from The American Heritage® Dictionary of the English Language, 4th Edition
- n. A unit of volume equal to one cubic meter.
from Wiktionary, Creative Commons Attribution/Share-Alike License
- n. A measure of volume used e.g. for cut wood, equal to one cubic meter.
from the GNU version of the Collaborative International Dictionary of English
- n. A unit of cubic measure in the metric system, being a cubic meter, or kiloliter, and equal to 35.3 cubic feet, or nearly 11/3 cubic yards.
- n. A rudder. See 5th steer.
- n. Helmsman. See 6th steer.
- v. To stir.
from The Century Dictionary and Cyclopedia
- A Middle English form of steer, steer, stir, stoor.
- n. A cubic meter: the French unit for solid measure, equal to 35.31 cubic feet.
The group has also stepped up attacks on anyone who opposes their au stere form of Islam.
Digital audio (either coax or fiber optic-check with owner's manual to determine which) for Dolby Digital audio, may want to have back-up standard analog audio (regular stere cable).
Therefore, stere decisis meant nothing to the majority.
Thus, stere decisis and the requirement that overruling a previous precedent must at least be explained, means nothing to this Supreme Court of Washington.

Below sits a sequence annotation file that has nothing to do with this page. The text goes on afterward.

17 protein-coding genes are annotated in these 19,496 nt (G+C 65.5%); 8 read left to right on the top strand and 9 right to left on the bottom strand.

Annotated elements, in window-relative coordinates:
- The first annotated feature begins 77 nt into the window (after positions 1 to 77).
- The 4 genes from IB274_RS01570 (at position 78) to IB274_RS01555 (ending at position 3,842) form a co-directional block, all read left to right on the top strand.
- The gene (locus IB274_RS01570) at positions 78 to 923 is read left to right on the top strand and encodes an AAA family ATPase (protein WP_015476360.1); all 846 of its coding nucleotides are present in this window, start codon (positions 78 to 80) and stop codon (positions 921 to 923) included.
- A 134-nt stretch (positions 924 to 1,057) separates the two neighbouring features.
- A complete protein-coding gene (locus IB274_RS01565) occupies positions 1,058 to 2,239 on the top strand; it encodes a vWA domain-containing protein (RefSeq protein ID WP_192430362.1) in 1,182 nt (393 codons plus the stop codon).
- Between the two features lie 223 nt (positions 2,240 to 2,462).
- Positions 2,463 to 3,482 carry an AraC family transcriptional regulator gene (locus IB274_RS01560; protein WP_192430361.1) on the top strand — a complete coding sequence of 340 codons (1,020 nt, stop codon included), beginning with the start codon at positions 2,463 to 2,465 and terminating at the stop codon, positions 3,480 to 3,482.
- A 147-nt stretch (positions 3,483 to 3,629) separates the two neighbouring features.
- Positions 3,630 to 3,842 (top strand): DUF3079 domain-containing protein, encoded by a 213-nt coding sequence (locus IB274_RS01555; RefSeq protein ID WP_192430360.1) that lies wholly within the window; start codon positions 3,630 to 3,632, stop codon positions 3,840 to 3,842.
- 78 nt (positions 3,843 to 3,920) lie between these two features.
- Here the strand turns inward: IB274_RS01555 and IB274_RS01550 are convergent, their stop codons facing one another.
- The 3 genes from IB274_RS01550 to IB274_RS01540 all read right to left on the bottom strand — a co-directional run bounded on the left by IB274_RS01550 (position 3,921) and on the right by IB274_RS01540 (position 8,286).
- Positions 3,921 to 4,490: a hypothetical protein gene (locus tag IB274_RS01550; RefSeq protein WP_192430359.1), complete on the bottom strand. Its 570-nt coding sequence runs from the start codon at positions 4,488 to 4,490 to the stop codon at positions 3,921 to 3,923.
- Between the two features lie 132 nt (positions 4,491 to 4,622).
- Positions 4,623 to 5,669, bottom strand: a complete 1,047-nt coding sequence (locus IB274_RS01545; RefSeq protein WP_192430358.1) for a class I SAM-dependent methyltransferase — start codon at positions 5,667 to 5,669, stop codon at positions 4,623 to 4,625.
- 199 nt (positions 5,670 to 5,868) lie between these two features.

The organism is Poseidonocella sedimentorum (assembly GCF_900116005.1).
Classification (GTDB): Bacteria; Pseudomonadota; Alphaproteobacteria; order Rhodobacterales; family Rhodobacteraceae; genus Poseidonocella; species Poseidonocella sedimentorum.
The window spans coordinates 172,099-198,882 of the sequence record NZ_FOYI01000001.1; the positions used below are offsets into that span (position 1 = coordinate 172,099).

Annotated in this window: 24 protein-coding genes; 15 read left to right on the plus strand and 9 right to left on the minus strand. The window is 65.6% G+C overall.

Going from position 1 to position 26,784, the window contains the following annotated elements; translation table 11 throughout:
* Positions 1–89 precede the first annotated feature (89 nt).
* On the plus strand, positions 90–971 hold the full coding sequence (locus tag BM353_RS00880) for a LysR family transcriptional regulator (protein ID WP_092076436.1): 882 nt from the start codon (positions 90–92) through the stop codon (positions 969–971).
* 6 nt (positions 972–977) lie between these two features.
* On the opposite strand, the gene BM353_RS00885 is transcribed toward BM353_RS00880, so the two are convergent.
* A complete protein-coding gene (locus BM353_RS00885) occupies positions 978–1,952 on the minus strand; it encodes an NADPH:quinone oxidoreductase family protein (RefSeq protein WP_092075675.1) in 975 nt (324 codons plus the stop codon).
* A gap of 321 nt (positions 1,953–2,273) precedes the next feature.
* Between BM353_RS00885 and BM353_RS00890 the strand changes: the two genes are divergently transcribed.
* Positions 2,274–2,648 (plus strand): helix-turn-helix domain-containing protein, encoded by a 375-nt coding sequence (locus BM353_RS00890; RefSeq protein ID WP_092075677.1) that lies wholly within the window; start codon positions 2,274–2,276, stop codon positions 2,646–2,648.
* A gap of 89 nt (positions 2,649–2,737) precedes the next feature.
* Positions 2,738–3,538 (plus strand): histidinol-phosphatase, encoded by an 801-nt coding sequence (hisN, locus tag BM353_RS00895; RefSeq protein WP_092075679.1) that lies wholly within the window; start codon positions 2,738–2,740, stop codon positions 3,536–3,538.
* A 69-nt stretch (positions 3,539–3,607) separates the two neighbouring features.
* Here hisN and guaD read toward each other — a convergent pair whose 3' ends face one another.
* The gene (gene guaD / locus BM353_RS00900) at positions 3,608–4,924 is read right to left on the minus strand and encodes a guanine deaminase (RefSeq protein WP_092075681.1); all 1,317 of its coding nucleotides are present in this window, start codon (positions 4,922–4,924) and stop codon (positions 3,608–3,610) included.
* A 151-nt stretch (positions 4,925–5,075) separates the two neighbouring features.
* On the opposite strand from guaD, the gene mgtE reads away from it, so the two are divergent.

And for because that Saturne is of so late sterynge, therfore the folk of that contree, that ben undre his clymat, han of kynde no wille for to meve ne stere to seche strange places.
Here all was rather more stere than what he had so far seen.
RALESTONE LUCK stere who were supposed to haunt the swamps and wild lands at the mouth of the Mississippi.
Both of the talks will be illustrated with stere opticon views of actual scenes from life among the Zulus.
Mr.G. F. Richings delivered his famous stere-optican lecture at Bethel Church on the 20th of August. 0
And not him only, but all that on earth do stere,